It feels like I have been waiting a long time to write this post. Maybe even one of the reasons I started this blog was to write this post. And I know that when I am done, I will feel like it is woefully incomplete.
I love The Great Gatsby. It is my all-time favorite novel. Since the first time I read it in my first year of college, I have felt an attachment to the story. Someone so haunted by their past, so faithful to the idea of the green light, so hopeful that things can be the same as they were. It is beautifully written, perfectly romantic, and wonderfully simple. It really is the greatest example of American literature that we have. I have read and re-read it, studied it and taught it in the classroom. It is the first book I will recommend to anyone looking for something good to read, regardless of the person. Millions have poured over Fitzgerald’s words already, and I hope that millions more will. The Great Gatsby is one of those novels that should never die, and never fade away. There is no more perfect explanation of the American Dream, and no more perfect commentary on its failures than in this book.
So, naturally, I was excitedly terrified when the new film came out. Maybe one of the reasons I waited so long to try and write a review or comment about it, is because I wanted to digest it. I have now seen the DiCaprio film version three times, and I only now have some concrete thoughts on the movie. I could go into details about plot changes, but I just want to highlight some of my pros and cons of the film. For people who know Gatsby, they already know the manipulations undertaken to take this work of art to the big screen (again).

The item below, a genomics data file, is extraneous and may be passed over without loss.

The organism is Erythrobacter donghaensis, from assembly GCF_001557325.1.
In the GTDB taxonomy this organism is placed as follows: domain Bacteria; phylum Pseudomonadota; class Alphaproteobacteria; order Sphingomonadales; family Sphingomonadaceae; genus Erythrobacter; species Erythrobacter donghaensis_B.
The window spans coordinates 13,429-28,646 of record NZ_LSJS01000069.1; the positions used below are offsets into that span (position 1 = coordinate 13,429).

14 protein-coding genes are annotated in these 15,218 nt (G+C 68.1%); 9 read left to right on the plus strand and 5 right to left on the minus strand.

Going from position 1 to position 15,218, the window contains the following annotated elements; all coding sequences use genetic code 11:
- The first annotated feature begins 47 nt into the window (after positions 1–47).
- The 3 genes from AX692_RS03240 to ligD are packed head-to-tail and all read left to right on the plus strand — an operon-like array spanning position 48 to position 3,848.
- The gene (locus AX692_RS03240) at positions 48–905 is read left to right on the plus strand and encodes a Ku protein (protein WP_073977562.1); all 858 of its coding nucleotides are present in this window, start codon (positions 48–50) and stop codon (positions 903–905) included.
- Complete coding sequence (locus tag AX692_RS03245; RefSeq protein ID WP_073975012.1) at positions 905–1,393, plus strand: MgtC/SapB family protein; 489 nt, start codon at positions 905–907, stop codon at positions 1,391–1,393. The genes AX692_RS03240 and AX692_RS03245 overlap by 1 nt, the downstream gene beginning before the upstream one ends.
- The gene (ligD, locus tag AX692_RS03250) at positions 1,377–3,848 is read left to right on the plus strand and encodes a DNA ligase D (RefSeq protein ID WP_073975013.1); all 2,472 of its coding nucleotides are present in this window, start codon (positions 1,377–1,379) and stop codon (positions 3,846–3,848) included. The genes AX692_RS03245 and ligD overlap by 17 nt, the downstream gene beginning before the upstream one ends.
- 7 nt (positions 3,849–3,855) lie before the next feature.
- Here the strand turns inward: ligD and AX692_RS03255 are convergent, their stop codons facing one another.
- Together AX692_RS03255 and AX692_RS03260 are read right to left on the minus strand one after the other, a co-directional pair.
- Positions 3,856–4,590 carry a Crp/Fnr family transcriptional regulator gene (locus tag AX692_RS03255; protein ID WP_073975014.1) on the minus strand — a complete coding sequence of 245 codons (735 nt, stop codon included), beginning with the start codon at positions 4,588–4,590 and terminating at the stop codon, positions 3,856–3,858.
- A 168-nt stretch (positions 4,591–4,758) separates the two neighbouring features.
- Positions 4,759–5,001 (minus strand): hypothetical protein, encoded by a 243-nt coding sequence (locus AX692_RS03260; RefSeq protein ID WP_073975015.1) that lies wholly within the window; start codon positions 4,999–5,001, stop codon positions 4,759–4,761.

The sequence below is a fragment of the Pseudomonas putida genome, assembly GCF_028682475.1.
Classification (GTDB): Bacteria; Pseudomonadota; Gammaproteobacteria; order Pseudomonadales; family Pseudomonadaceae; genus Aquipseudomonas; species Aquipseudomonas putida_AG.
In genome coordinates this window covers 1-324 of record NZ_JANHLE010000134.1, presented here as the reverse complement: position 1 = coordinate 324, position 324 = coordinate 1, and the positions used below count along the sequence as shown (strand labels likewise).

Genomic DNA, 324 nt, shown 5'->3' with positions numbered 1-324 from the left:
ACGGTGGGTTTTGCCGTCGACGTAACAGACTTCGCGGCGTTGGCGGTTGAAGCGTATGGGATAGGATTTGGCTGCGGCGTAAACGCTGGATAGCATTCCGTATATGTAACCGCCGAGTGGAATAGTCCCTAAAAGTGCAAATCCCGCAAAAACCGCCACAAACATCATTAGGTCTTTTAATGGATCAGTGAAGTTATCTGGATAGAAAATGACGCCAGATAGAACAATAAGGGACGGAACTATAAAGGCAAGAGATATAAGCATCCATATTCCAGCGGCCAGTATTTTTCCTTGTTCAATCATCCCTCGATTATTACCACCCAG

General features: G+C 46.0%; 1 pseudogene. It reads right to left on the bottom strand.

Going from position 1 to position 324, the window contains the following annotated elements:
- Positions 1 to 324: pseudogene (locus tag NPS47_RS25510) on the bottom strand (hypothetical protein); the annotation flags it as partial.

+ This film version is essentially two films. The first half illustrates Baz Luhrmann’s reckless direction and love of in-your-face, over-the-top, visuals. But is works. Sort of. Aside from the cartoonish scenes with the cars, the garish and decadence behavior of the 1920’s lends itself perfectly to his style. He seems to demand nearly hammy performances from his actors, and he gets it from them. For the second half, he reins himself in and manages to tell a tender love story, where the eyes of the viewer are drawn to the character, and not the impressively high confetti budget.
– This movie is a waste of 3D (for those who saw it in the theatre). Yes, the party scenes were cool, but aside from that, I wished I had seen it in good, old fashioned, 2D. Wearing the stupid glasses on top of my glasses was not worth the couple of scenes where it was visually interesting.
+ The casting for this film was sound. DiCaprio was the perfect choice as the titular character (can you really think of anyone else who should have played this role?), partially because DiCaprio is very much a real-life Gatsby. Daisy, Tom, Myrtle, George, and Jordan were all physically perfect for the film, and they could act as well, which helps.
-Tobey Maguire was very hit and miss as Nick Carraway. He plays the nerdy third-wheel well, but I wonder if there could have been a more capable actor, that could have brought some guts to Nick, to make him a more loveable character, instead of one who we feel is being used over the course of the entire film. This film adaptation embraces the idea of Nick as a watcher an enabler, when there is more substance to his character, in my opinion.